Paint it black: Revisiting the Blackphone and its cloudy future

The Blackphone and its parent, Silent Circle, have taken some knocks over the past few months, as the company prepares a new course. Will hardware be part of it? (credit: Sean Gallagher)

When we reviewed the Blackphone 2 last September, the company behind the privacy-focused smartphone was in transition. Silent Circle had moved to bring the Blackphone joint venture with the Madrid-based Geeksphone back under its umbrella, hired a telecom industry veteran as CEO, and was fine-tuning its marketing to go after an enterprise audience. The phone’s Android-based operating system, rebranded as Silent OS, became simultaneously more user-friendly and more hardened, paving the way for features that would be incorporated into Android for Work.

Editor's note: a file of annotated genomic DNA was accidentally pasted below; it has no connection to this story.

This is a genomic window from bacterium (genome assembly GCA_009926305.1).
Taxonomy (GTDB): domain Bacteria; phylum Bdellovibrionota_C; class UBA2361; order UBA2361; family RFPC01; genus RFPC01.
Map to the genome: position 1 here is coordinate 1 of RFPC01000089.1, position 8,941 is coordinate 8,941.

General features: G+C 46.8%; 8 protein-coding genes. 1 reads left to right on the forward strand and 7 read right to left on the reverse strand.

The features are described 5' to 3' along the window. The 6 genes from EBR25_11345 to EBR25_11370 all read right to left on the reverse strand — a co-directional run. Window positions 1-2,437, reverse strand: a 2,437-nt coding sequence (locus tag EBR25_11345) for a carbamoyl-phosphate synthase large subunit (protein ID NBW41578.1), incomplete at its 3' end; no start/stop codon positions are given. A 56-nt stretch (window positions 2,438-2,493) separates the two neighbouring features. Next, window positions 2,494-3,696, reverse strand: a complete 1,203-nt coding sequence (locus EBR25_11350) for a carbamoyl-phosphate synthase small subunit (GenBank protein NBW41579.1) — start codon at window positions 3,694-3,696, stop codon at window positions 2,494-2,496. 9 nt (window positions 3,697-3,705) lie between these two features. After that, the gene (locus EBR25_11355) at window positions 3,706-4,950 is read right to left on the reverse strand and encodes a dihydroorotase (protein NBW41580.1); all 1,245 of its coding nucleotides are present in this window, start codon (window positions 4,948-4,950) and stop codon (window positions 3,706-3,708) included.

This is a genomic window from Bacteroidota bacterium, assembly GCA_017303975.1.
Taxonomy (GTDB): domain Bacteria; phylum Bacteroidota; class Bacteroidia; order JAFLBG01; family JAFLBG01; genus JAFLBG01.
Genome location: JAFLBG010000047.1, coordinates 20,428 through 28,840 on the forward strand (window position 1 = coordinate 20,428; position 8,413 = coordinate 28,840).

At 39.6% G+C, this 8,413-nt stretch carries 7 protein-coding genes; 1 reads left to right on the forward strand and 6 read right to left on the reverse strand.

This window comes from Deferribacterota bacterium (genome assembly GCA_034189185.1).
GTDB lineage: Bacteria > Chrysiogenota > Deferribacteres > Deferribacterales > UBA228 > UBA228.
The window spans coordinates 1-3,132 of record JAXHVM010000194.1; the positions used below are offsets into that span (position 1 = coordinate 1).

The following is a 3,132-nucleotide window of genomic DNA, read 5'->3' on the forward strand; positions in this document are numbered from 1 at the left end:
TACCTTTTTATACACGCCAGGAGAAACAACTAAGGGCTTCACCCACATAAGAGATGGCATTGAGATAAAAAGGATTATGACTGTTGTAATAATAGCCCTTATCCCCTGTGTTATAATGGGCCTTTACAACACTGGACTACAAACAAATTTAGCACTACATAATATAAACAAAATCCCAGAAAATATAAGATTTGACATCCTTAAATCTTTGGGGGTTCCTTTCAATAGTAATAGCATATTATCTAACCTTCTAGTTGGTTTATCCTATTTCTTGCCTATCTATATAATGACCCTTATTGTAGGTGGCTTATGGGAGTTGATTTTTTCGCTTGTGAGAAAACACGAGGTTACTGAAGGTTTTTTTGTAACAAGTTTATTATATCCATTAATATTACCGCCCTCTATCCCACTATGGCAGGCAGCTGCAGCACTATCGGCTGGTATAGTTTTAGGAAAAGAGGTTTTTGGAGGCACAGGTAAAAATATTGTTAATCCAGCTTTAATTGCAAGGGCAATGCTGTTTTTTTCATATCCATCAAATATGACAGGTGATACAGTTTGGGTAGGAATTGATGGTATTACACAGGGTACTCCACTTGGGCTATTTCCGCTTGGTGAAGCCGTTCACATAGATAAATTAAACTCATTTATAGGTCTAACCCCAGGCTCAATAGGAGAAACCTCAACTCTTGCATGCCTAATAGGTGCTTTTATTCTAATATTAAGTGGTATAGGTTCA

Less than a year later, Silent Circle has substantially changed. For starters, that new CEO is gone. Bill Conner resigned June 27 after, as he put it, Silent Circle "extended its privacy leadership into the enterprise as a secure communications SAAS [Software as a Service] company." The company’s general counsel is now serving as interim CEO as it seeks new leadership.

Over the course of the last year, many more core security team members—including co-founder and Chief Technology Officer Jon Callas, Chief Architect Mike Kershaw (AKA "dragorn," creator of the Kismet wireless network security tool), and Chief Security Officer Dan Ford—left the company. Callas remains as an investor, but he now works for Apple. There have also been layoffs.

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